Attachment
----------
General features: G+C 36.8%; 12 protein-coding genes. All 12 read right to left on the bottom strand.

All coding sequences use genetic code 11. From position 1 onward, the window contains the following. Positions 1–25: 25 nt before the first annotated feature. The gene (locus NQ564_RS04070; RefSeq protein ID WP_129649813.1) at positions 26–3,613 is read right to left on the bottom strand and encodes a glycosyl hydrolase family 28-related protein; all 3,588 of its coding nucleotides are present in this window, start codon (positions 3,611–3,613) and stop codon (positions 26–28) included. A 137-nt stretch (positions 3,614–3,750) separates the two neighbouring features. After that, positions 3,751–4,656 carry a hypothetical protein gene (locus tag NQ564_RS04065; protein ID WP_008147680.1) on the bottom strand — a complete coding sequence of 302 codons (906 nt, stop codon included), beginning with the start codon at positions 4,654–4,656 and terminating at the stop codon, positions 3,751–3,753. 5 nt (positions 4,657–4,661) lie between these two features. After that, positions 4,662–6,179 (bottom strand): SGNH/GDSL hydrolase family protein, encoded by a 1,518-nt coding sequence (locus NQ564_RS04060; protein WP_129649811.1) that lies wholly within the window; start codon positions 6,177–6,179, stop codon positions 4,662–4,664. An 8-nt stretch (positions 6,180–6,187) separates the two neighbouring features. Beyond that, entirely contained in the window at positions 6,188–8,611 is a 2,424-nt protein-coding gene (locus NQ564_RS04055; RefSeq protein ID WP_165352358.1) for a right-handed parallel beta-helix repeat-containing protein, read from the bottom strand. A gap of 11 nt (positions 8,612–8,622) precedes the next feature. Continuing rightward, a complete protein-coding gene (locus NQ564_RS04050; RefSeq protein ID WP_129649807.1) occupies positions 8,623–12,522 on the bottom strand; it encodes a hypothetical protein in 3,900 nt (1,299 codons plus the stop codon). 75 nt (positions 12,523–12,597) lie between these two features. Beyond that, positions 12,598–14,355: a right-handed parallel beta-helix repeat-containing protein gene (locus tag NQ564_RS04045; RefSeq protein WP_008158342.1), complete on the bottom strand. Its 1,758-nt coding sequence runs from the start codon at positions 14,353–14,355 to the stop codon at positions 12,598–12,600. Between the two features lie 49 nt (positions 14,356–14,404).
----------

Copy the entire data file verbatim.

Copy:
General features: G+C 36.8%; 12 protein-coding genes. All 12 read right to left on the bottom strand.

All coding sequences use genetic code 11. From position 1 onward, the window contains the following. Positions 1–25: 25 nt before the first annotated feature. The gene (locus NQ564_RS04070; RefSeq protein ID WP_129649813.1) at positions 26–3,613 is read right to left on the bottom strand and encodes a glycosyl hydrolase family 28-related protein; all 3,588 of its coding nucleotides are present in this window, start codon (positions 3,611–3,613) and stop codon (positions 26–28) included. A 137-nt stretch (positions 3,614–3,750) separates the two neighbouring features. After that, positions 3,751–4,656 carry a hypothetical protein gene (locus tag NQ564_RS04065; protein ID WP_008147680.1) on the bottom strand — a complete coding sequence of 302 codons (906 nt, stop codon included), beginning with the start codon at positions 4,654–4,656 and terminating at the stop codon, positions 3,751–3,753. 5 nt (positions 4,657–4,661) lie between these two features. After that, positions 4,662–6,179 (bottom strand): SGNH/GDSL hydrolase family protein, encoded by a 1,518-nt coding sequence (locus NQ564_RS04060; protein WP_129649811.1) that lies wholly within the window; start codon positions 6,177–6,179, stop codon positions 4,662–4,664. An 8-nt stretch (positions 6,180–6,187) separates the two neighbouring features. Beyond that, entirely contained in the window at positions 6,188–8,611 is a 2,424-nt protein-coding gene (locus NQ564_RS04055; RefSeq protein ID WP_165352358.1) for a right-handed parallel beta-helix repeat-containing protein, read from the bottom strand. A gap of 11 nt (positions 8,612–8,622) precedes the next feature. Continuing rightward, a complete protein-coding gene (locus NQ564_RS04050; RefSeq protein ID WP_129649807.1) occupies positions 8,623–12,522 on the bottom strand; it encodes a hypothetical protein in 3,900 nt (1,299 codons plus the stop codon). 75 nt (positions 12,523–12,597) lie between these two features. Beyond that, positions 12,598–14,355: a right-handed parallel beta-helix repeat-containing protein gene (locus tag NQ564_RS04045; RefSeq protein WP_008158342.1), complete on the bottom strand. Its 1,758-nt coding sequence runs from the start codon at positions 14,353–14,355 to the stop codon at positions 12,598–12,600. Between the two features lie 49 nt (positions 14,356–14,404).